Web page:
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Yesterday, United operated a special “preview flight” on its 777-300ER, which enters passenger service this Thursday. TPG and I had a chance to fly on this charter (along with 60 or so employees and guests) from Chicago to San Francisco, giving us four hours to experience the full long-haul Polaris service (including amenities like mid-flight snacks and pajamas), chat with United execs and explore the plane.
TPG policy is to cover all costs related to travel — while we paid for our flights to Chicago and from San Francisco, unfortunately it wasn’t possible to book a revenue fare (or award ticket) on the charter. So, since we couldn’t pay for the flight, we’ll be giving away two one-way award tickets in United Polaris to any destination with Saver availability — stay tuned for more details about that incredible giveaway!
I’m going to keep this section short, given that we’ve already reviewed both the Polaris Lounge and United’s new sit-down dining service (which unfortunately wasn’t available during yesterday’s event). TPG also gave us a tour via Facebook Live, which you can find below:
I arrived around 9am. following a flight from Philadelphia, at which point a United rep handed me my boarding pass for the charter flight (no, it wasn’t eligible to earn miles, unfortunately).
Brian had a chance to catch up with United CEO Oscar Munoz in the lounge before it was time to head to the gate.
Boarding began shortly after 2pm, with Oscar himself making gate announcements and scanning boarding passes. Watch him scan TPG’s pass below:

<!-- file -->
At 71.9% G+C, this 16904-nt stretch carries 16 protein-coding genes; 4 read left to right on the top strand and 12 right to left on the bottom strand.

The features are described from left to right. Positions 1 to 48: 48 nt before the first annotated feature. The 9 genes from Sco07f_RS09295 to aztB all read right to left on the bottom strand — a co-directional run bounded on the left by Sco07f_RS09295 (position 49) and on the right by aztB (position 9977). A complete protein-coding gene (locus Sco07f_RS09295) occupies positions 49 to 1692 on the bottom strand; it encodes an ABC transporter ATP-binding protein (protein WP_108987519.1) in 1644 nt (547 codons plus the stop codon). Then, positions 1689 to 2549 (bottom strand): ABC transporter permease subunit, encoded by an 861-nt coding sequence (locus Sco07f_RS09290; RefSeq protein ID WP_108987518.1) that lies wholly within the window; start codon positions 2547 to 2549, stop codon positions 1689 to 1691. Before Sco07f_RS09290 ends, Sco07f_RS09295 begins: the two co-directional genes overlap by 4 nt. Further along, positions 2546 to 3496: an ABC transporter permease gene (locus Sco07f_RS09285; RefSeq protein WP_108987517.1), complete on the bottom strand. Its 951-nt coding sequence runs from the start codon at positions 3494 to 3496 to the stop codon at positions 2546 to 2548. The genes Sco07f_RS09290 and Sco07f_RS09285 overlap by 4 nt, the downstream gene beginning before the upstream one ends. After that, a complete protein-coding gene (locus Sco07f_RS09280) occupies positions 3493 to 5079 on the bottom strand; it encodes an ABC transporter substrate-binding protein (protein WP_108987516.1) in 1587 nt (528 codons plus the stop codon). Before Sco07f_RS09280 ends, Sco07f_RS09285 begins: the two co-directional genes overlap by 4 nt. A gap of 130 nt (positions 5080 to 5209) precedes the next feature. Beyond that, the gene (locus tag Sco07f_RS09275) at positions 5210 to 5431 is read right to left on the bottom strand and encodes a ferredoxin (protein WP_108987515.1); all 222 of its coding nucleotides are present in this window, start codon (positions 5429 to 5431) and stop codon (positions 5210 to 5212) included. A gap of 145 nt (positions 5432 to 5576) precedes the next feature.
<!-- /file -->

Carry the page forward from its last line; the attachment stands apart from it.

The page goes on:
Exploring the 777-300ER
While the 77W is very roomy inside, the same can’t be said for the aircraft door — TPG bumped his head while attempting to board.
The 60 Polaris seats are split between two cabins — we turned left to find our seats in row 1.
There’s not a ton of storage space in the new seats, unfortunately (more on that tomorrow), but with far fewer passengers per bin, there’s plenty of overhead storage to go around.
TPG and I were assigned seats 1D and 1G, in the middle section at the very front of the plane.
Middle seats in odd-numbered rows are ideal for passengers traveling together, given how close they are to one another, but a motorized center partition adds privacy at the touch of a button.
While only Polaris first (on United’s 747s and 777-200s) typically includes turn-down service, the flight attendant was kind enough to tuck TPG in for this photo.